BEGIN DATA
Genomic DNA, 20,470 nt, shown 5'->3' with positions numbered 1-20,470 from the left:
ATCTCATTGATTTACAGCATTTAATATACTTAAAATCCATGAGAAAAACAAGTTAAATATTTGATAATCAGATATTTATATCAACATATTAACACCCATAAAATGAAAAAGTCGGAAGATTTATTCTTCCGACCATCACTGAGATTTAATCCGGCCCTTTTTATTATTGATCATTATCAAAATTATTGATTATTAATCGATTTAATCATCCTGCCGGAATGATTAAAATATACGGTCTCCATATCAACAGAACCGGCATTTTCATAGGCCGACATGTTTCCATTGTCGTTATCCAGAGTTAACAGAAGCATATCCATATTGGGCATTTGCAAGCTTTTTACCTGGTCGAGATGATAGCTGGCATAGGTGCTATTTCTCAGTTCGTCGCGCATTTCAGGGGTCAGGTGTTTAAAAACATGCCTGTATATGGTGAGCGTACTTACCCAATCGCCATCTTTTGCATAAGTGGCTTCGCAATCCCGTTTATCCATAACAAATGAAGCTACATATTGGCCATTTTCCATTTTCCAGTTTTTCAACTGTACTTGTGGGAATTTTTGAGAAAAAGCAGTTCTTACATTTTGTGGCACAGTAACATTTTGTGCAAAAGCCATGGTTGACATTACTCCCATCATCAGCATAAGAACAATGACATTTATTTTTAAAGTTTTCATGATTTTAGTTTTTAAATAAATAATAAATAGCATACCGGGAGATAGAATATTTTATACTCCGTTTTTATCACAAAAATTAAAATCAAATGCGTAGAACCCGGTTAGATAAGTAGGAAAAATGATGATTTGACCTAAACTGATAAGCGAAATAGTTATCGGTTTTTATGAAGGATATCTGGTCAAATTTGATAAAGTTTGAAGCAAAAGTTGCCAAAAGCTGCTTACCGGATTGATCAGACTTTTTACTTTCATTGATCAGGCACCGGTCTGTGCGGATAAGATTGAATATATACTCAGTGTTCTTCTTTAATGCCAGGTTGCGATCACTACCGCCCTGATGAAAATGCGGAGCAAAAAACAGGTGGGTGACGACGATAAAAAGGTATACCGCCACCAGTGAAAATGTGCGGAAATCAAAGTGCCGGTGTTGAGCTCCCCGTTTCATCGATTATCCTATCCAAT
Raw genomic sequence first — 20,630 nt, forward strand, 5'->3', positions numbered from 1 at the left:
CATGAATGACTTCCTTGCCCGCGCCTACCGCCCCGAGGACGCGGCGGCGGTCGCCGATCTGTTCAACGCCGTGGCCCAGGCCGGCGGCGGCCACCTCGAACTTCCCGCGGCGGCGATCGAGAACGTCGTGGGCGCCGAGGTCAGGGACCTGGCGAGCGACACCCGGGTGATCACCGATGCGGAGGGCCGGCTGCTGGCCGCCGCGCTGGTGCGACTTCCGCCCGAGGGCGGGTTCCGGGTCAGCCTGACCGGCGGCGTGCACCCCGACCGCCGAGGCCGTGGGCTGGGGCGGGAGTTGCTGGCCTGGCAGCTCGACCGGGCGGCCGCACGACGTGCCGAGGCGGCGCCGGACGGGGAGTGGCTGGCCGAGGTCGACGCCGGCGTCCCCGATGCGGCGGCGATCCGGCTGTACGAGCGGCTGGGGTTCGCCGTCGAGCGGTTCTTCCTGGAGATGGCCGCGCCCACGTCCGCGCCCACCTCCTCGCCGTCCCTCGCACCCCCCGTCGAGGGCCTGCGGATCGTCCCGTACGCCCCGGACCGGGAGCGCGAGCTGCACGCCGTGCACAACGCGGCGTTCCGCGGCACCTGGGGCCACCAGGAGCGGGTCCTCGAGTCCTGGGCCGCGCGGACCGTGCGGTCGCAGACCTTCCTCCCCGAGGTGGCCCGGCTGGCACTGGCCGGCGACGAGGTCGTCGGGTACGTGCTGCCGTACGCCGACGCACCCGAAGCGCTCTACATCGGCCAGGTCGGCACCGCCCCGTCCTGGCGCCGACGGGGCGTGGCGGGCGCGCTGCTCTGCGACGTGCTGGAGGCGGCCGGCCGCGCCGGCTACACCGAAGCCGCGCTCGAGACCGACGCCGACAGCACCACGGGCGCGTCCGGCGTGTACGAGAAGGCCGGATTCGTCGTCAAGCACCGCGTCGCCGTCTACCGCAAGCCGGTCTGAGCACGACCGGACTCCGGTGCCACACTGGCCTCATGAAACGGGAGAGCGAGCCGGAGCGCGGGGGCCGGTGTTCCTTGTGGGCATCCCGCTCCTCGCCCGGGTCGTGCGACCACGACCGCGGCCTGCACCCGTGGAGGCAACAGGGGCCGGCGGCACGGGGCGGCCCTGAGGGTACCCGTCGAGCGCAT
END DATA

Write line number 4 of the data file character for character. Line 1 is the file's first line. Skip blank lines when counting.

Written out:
CATGAATGACTTCCTTGCCCGCGCCTACCGCCCCGAGGACGCGGCGGCGGTCGCCGATCTGTTCAACGCCGTGGCCCAGGCCGGCGGCGGCCACCTCGAACTTCCCGCGGCGGCGATCGAGAACGTCGTGGGCGCCGAGGTCAGGGACCTGGCGAGCGACACCCGGGTGATCACCGATGCGGAGGGCCGGCTGCTGGCCGCCGCGCTGGTGCGACTTCCGCCCGAGGGCGGGTTCCGGGTCAGCCTGACCGGCGGCGTGCACCCCGACCGCCGAGGCCGTGGGCTGGGGCGGGAGTTGCTGGCCTGGCAGCTCGACCGGGCGGCCGCACGACGTGCCGAGGCGGCGCCGGACGGGGAGTGGCTGGCCGAGGTCGACGCCGGCGTCCCCGATGCGGCGGCGATCCGGCTGTACGAGCGGCTGGGGTTCGCCGTCGAGCGGTTCTTCCTGGAGATGGCCGCGCCCACGTCCGCGCCCACCTCCTCGCCGTCCCTCGCACCCCCCGTCGAGGGCCTGCGGATCGTCCCGTACGCCCCGGACCGGGAGCGCGAGCTGCACGCCGTGCACAACGCGGCGTTCCGCGGCACCTGGGGCCACCAGGAGCGGGTCCTCGAGTCCTGGGCCGCGCGGACCGTGCGGTCGCAGACCTTCCTCCCCGAGGTGGCCCGGCTGGCACTGGCCGGCGACGAGGTCGTCGGGTACGTGCTGCCGTACGCCGACGCACCCGAAGCGCTCTACATCGGCCAGGTCGGCACCGCCCCGTCCTGGCGCCGACGGGGCGTGGCGGGCGCGCTGCTCTGCGACGTGCTGGAGGCGGCCGGCCGCGCCGGCTACACCGAAGCCGCGCTCGAGACCGACGCCGACAGCACCACGGGCGCGTCCGGCGTGTACGAGAAGGCCGGATTCGTCGTCAAGCACCGCGTCGCCGTCTACCGCAAGCCGGTCTGAGCACGACCGGACTCCGGTGCCACACTGGCCTCATGAAACGGGAGAGCGAGCCGGAGCGCGGGGGCCGGTGTTCCTTGTGGGCATCCCGCTCCTCGCCCGGGTCGTGCGACCACGACCGCGGCCTGCACCCGTGGAGGCAACAGGGGCCGGCGGCACGGGGCGGCCCTGAGGGTACCCGTCGAGCGCAT